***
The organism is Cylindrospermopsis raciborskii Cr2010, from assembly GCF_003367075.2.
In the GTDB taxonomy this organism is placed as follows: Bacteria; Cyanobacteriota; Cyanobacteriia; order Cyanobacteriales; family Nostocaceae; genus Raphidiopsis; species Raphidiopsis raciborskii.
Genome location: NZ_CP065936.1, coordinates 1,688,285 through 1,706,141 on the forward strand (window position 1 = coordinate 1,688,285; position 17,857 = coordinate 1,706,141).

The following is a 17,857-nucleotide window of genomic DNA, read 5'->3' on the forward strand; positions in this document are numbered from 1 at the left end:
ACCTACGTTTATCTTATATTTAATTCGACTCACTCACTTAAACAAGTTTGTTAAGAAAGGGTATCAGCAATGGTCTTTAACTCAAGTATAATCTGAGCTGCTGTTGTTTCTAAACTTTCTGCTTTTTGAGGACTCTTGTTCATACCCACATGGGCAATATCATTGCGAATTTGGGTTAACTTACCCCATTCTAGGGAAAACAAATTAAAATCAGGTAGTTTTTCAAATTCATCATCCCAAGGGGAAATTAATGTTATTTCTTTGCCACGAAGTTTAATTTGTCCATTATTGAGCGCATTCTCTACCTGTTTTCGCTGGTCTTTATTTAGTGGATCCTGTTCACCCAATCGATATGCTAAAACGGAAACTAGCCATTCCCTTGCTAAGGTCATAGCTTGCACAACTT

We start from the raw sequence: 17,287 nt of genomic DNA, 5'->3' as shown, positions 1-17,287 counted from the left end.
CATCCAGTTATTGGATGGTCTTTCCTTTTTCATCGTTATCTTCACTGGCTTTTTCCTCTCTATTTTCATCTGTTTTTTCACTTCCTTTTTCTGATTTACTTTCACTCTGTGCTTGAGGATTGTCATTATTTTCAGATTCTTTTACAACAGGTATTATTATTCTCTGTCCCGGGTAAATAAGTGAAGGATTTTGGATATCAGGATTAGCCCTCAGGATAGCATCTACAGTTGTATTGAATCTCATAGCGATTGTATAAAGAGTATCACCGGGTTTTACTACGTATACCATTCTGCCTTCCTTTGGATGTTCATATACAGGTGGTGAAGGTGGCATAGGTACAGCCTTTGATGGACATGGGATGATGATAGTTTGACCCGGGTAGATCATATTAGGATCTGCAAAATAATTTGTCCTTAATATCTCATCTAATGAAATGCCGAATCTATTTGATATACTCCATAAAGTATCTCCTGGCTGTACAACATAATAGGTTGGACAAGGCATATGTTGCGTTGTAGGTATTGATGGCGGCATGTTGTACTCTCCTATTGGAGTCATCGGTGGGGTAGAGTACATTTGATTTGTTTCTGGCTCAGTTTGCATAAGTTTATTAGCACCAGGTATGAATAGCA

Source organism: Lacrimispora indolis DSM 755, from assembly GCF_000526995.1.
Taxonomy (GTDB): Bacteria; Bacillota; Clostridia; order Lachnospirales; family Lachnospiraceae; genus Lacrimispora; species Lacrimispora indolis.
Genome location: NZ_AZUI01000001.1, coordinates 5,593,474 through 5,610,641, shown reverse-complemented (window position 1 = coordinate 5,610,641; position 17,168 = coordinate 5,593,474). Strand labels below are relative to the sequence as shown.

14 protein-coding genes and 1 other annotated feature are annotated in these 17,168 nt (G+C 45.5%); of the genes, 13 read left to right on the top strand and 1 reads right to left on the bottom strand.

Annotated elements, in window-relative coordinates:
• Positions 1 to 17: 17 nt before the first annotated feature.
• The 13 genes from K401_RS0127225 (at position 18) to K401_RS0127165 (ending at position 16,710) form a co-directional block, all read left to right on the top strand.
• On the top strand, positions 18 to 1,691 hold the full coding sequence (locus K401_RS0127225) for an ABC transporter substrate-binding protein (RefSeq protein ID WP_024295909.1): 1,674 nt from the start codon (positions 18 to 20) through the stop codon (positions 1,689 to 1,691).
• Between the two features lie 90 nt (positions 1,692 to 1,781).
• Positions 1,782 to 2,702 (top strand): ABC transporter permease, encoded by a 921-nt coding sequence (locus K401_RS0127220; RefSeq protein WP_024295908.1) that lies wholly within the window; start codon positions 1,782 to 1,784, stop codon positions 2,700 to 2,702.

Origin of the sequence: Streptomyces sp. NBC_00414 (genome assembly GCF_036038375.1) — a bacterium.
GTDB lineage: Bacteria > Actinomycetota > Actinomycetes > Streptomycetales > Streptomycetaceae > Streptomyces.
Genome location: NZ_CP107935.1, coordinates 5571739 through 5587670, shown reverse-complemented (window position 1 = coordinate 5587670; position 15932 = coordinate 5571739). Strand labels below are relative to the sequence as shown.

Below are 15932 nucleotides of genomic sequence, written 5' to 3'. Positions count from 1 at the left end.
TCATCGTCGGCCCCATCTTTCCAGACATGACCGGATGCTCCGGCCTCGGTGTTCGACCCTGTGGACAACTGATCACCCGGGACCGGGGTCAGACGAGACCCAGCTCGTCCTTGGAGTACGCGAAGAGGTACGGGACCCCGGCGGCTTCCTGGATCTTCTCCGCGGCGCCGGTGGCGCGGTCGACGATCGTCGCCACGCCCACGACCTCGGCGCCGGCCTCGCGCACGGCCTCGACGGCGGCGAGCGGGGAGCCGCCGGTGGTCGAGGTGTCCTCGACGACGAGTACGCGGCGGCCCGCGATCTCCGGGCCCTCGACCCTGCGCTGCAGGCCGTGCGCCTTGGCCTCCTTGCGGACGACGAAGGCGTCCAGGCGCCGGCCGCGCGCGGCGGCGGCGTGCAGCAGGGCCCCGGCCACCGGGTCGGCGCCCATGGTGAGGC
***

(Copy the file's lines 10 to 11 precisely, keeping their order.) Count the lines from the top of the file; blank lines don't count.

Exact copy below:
Genome location: NZ_AZUI01000001.1, coordinates 5,593,474 through 5,610,641, shown reverse-complemented (window position 1 = coordinate 5,610,641; position 17,168 = coordinate 5,593,474). Strand labels below are relative to the sequence as shown.

14 protein-coding genes and 1 other annotated feature are annotated in these 17,168 nt (G+C 45.5%); of the genes, 13 read left to right on the top strand and 1 reads right to left on the bottom strand.